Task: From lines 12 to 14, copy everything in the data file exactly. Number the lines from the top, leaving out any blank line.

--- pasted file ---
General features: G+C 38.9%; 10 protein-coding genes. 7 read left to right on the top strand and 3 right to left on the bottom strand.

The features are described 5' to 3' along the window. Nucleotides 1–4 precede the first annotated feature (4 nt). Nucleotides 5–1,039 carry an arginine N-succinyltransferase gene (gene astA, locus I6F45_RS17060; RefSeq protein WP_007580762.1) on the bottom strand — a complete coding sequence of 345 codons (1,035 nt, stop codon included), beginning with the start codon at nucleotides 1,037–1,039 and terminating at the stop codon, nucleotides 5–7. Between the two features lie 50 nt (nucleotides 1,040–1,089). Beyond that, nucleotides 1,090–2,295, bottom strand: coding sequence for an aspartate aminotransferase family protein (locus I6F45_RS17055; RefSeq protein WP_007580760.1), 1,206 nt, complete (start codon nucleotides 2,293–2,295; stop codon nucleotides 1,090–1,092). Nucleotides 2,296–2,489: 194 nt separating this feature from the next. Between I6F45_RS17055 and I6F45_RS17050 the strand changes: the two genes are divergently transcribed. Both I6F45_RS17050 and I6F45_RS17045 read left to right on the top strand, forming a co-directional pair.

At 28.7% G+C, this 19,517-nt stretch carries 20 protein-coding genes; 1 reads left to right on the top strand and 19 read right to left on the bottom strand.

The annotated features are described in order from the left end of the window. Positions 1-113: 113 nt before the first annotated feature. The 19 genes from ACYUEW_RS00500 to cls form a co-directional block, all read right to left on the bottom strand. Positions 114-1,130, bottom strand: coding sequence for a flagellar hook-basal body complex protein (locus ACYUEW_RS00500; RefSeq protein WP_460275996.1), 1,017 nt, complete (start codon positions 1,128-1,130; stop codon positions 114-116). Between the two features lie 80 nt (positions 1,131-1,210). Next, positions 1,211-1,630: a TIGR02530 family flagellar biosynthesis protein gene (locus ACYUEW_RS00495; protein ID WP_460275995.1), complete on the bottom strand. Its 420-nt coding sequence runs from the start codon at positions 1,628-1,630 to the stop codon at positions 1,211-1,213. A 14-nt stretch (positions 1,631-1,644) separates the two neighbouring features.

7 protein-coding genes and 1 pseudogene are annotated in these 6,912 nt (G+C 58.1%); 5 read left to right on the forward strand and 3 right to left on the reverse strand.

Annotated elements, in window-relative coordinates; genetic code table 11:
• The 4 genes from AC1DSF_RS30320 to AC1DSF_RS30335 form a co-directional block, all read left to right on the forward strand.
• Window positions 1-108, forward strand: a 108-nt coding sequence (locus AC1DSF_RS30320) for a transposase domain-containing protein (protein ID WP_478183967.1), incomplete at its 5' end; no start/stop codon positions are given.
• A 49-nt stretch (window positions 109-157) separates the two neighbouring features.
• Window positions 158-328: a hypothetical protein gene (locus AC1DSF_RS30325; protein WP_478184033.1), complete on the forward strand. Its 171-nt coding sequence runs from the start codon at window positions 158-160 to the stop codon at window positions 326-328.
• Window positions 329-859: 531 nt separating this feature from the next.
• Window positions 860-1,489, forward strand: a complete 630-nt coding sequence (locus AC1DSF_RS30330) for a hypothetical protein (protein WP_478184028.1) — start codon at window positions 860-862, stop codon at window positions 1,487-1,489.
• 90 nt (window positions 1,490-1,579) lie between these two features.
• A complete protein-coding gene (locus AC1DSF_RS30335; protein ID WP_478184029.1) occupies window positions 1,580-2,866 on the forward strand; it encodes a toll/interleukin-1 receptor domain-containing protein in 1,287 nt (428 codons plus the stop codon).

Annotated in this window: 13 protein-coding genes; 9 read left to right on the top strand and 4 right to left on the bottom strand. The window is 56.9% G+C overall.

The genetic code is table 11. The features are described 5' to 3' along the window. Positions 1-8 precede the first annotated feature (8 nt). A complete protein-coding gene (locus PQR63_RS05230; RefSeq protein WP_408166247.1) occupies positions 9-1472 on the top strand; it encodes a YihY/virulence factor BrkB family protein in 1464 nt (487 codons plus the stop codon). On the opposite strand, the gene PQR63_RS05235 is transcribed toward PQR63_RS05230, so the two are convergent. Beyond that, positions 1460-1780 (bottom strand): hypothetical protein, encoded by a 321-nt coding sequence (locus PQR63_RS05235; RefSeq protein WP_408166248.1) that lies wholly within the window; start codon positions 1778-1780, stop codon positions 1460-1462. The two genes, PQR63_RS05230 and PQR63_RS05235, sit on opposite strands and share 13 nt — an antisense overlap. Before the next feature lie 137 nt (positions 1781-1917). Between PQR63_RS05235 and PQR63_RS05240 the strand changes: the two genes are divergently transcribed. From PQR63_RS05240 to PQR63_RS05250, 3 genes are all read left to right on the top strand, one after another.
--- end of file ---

• Window positions 860-1,489, forward strand: a complete 630-nt coding sequence (locus AC1DSF_RS30330) for a hypothetical protein (protein WP_478184028.1) — start codon at window positions 860-862, stop codon at window positions 1,487-1,489.
• 90 nt (window positions 1,490-1,579) lie between these two features.
• A complete protein-coding gene (locus AC1DSF_RS30335; protein ID WP_478184029.1) occupies window positions 1,580-2,866 on the forward strand; it encodes a toll/interleukin-1 receptor domain-containing protein in 1,287 nt (428 codons plus the stop codon).